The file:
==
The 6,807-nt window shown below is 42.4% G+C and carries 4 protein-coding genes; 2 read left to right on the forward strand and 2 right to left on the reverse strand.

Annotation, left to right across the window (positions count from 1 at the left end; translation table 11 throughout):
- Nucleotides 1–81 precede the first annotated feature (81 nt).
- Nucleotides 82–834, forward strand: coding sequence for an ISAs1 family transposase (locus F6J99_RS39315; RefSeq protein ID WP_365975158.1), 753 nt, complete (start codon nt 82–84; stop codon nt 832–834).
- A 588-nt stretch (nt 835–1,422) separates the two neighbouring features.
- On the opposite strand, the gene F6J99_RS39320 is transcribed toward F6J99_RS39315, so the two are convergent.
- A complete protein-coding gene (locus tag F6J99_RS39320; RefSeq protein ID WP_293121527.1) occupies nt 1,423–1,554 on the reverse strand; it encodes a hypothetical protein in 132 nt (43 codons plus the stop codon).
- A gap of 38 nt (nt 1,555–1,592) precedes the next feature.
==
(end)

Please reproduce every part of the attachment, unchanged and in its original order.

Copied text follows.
The 6,807-nt window shown below is 42.4% G+C and carries 4 protein-coding genes; 2 read left to right on the forward strand and 2 right to left on the reverse strand.

Annotation, left to right across the window (positions count from 1 at the left end; translation table 11 throughout):
- Nucleotides 1–81 precede the first annotated feature (81 nt).
- Nucleotides 82–834, forward strand: coding sequence for an ISAs1 family transposase (locus F6J99_RS39315; RefSeq protein ID WP_365975158.1), 753 nt, complete (start codon nt 82–84; stop codon nt 832–834).
- A 588-nt stretch (nt 835–1,422) separates the two neighbouring features.
- On the opposite strand, the gene F6J99_RS39320 is transcribed toward F6J99_RS39315, so the two are convergent.
- A complete protein-coding gene (locus tag F6J99_RS39320; RefSeq protein ID WP_293121527.1) occupies nt 1,423–1,554 on the reverse strand; it encodes a hypothetical protein in 132 nt (43 codons plus the stop codon).
- A gap of 38 nt (nt 1,555–1,592) precedes the next feature.